Still, Dana discovered Leo had been lying to her about his brother’s suicide, and lying to Dana is the one thing you must Never Ever Do if you want her to like you and not be all wilty and sullen in her bedroom listening to Leonard Cohen LPs. Leo’s poor life skills almost caused not one but two horrible car accidents, because the writers really don’t know what else to do with irresponsible teenagers who have their licenses. And Dana ran away to a nearby cop car and Agent Hall brought her home, giving us a fleeting glimpse of Chris looking perturbed and Jessica looking a million miles away from her usual soignée self.
The best part of the episode, by far, was when Saul went duck-hunting with Senator Lockhart, and not just because Tracy Letts’s spooky resemblance to Dick Cheney forced us to believe it was only a matter of time until Saul got a faceful of birdshot pellets. (We can only hope the beard would have saved him, given that it appears to be as thick and bristly as fiberglass insulation.) The real twist in fact was that while Saul thought Lockhart was schmoozing him up so Saul would agree to “temper” his crazy ways in order for Lockhart to support his confirmation as head of the CIA, the real person the President was going to nominate was Lockhart, a man who apparently hates the CIA and wants to destroy it until all that’s left is ashes and predator drones at 17,000 feet.
This all went down in a 12th-century banqueting hall in which food was served out of silver tureens and there were mimosas and cups of espresso on trays (maybe it’s Treat Yo’Saul day). And after some guy—who I thought was the elusive Homeland President but who actually was “Michael Higgins”—gave a big speech praising Lockhart’s nomination as director of the CIA, and Lockhart said how “humble” he was (which is, btw, the quickest way to let a group of people know that you are not humble at all but are actually an asshole), Saul got up and made a super awkward follow-up speech in which he emphasized how important real human spies are, and that Lockhart will need to win their respect since he’s been doing nothing but criticizing them during his time in the Senate. Lockhart looked mad, Saul went home, and found Mera entertaining a gentleman caller named Alain. Bad day for Saul, losing his shot at the big job and apparently his wife, to boot.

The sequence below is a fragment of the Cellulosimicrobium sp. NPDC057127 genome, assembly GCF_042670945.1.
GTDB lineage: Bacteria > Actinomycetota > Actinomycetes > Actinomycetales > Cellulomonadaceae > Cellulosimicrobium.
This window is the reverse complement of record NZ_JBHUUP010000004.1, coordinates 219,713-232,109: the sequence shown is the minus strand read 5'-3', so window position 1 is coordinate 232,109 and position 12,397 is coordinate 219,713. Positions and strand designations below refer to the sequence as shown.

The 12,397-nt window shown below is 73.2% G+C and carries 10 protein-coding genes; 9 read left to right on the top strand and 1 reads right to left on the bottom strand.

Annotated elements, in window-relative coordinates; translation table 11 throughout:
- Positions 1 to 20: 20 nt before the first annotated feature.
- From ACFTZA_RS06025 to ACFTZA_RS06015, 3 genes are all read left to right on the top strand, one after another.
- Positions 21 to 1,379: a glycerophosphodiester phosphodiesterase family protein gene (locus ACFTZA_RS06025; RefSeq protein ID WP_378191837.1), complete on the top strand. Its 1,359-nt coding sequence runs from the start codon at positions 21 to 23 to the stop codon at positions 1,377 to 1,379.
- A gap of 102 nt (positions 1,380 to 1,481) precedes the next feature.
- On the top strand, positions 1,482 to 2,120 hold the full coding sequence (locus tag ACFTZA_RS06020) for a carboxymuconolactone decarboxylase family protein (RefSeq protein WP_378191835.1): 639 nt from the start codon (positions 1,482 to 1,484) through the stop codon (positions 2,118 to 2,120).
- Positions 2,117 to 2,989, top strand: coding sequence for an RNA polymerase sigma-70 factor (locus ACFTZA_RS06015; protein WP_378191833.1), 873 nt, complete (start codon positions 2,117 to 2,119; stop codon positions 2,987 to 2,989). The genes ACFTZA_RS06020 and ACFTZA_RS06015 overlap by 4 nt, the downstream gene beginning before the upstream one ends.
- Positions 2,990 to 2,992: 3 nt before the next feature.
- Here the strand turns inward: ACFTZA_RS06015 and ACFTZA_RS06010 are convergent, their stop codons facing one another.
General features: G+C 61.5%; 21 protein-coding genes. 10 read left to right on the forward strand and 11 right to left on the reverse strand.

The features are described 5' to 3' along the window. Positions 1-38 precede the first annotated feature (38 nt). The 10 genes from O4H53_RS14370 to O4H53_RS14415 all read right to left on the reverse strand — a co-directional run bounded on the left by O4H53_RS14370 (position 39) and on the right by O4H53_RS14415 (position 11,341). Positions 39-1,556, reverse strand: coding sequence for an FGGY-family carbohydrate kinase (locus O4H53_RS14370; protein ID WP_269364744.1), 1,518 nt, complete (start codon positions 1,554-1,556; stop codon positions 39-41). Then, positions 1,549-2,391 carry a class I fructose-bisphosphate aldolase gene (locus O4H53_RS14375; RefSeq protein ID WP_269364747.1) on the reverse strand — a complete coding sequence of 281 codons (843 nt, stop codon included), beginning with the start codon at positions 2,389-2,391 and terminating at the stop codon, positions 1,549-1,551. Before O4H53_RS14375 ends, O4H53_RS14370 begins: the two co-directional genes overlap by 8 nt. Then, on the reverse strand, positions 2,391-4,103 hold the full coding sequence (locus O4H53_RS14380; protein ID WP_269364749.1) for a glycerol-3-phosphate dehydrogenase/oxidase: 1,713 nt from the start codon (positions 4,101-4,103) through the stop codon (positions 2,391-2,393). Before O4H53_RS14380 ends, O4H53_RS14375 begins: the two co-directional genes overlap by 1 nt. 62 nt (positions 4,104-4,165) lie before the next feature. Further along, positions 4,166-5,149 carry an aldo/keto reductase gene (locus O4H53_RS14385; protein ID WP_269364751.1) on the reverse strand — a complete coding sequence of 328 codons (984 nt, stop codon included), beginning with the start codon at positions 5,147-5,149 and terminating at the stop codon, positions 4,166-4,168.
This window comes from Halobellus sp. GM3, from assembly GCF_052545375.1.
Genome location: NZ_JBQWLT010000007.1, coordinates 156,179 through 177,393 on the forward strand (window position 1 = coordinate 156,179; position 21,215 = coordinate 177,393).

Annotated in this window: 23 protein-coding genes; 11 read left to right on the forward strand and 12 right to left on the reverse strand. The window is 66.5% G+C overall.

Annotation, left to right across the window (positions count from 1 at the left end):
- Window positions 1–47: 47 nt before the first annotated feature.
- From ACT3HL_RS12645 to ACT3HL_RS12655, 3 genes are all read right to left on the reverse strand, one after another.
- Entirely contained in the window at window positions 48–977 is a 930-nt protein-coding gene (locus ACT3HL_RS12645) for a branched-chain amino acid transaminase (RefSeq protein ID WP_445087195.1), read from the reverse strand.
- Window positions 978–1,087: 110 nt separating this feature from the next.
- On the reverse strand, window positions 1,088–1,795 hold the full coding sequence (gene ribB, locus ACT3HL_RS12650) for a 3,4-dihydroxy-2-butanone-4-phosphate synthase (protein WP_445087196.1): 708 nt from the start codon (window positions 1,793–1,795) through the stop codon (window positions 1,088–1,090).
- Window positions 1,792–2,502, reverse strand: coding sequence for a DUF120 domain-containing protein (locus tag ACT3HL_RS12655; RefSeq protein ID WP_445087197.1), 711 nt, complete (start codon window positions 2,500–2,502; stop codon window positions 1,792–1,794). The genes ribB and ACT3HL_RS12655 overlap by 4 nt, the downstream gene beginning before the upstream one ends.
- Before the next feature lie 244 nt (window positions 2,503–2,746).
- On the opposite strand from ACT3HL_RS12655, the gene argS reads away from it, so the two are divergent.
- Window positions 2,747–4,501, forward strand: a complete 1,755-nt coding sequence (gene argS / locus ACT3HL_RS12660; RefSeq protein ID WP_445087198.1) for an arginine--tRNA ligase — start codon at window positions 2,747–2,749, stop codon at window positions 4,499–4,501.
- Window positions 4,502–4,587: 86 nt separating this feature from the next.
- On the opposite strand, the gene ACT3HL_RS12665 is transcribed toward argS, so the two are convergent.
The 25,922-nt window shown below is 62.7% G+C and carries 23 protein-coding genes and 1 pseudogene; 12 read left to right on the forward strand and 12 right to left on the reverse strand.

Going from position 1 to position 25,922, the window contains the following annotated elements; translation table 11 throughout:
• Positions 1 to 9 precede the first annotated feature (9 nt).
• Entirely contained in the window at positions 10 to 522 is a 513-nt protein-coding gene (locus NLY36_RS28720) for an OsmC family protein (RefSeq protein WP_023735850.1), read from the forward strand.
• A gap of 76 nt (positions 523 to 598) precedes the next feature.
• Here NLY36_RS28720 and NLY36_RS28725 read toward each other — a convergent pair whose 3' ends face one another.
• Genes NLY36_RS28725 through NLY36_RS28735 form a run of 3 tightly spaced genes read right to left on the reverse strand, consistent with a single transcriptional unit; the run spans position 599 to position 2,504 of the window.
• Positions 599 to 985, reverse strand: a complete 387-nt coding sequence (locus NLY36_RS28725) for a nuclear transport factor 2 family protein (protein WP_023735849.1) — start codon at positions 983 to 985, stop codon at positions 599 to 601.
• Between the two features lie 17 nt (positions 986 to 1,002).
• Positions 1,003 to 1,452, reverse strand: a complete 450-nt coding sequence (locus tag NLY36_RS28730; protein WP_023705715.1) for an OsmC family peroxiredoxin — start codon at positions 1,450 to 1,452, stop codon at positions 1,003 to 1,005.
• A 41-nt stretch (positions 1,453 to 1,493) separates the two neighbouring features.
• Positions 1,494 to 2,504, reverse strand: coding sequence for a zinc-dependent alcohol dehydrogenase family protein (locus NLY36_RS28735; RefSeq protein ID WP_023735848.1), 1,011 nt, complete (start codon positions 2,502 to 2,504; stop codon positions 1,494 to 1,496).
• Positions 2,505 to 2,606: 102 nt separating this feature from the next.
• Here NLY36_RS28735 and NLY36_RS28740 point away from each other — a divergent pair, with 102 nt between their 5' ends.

Still, it was a worse day for Carrie, who woke up in the dark to find men in her room. The men made her strip naked and looked in her teeth for bugs, like she was a prize-winning thoroughbred or something. Then they covered her head and took her to Javadi, who said, “Carrie Mathison. You’re in good shape. Must be all that yoga.” Meanwhile, Peter Quinn (we must refer to him by his full name, always) stormed into Carrie’s house with his gun out against Saul’s explicit orders and had to inform his boss that the Iranians had taken her.
Carrie flushed her little green pills down the toilet, again, which is not only a bad idea but horrible for the environment. And this endless yo-yoing cycle between crazy Carrie and sane, staring-at-herself-in-the-mirror Carrie is really, really tired.
I got the sense that Leo might not be as bad an apple as has been hinted at. He seems to feel genuine shame and guilt for the game that killed his brother, for one thing. But he isn’t billed to appear in anymore episodes for the rest of the season, so we’ve most likely seen the last of him. Sorry, scrunchy Dana cry-face.
The actor who plays Javadi, Shaun Toub, was in the fantastic, Oscar-winning movie Crash (he played Farhad), and was raised in Britain. The actor who plays Leo, Sam Underwood, is British, as are the actors who play Peter Quinn and NoFirstName (just kidding, I know it’s Nicholas) Brody. This means nothing, but if I were a young male American actor, I might be a bit snotty about it. Also, Sam Underwood’s native accent totally came out when he was yelling at Dana in the gas station.
How is poor Brody doing in his heroin stupor? Apparently we will have to wait another three weeks to find out, because El Niño’s character isn’t listed as appearing until November 17’s episode, “A Red Wheelbarrow.”
What did you think of last night’s episode of Homeland? Let us know in the comments.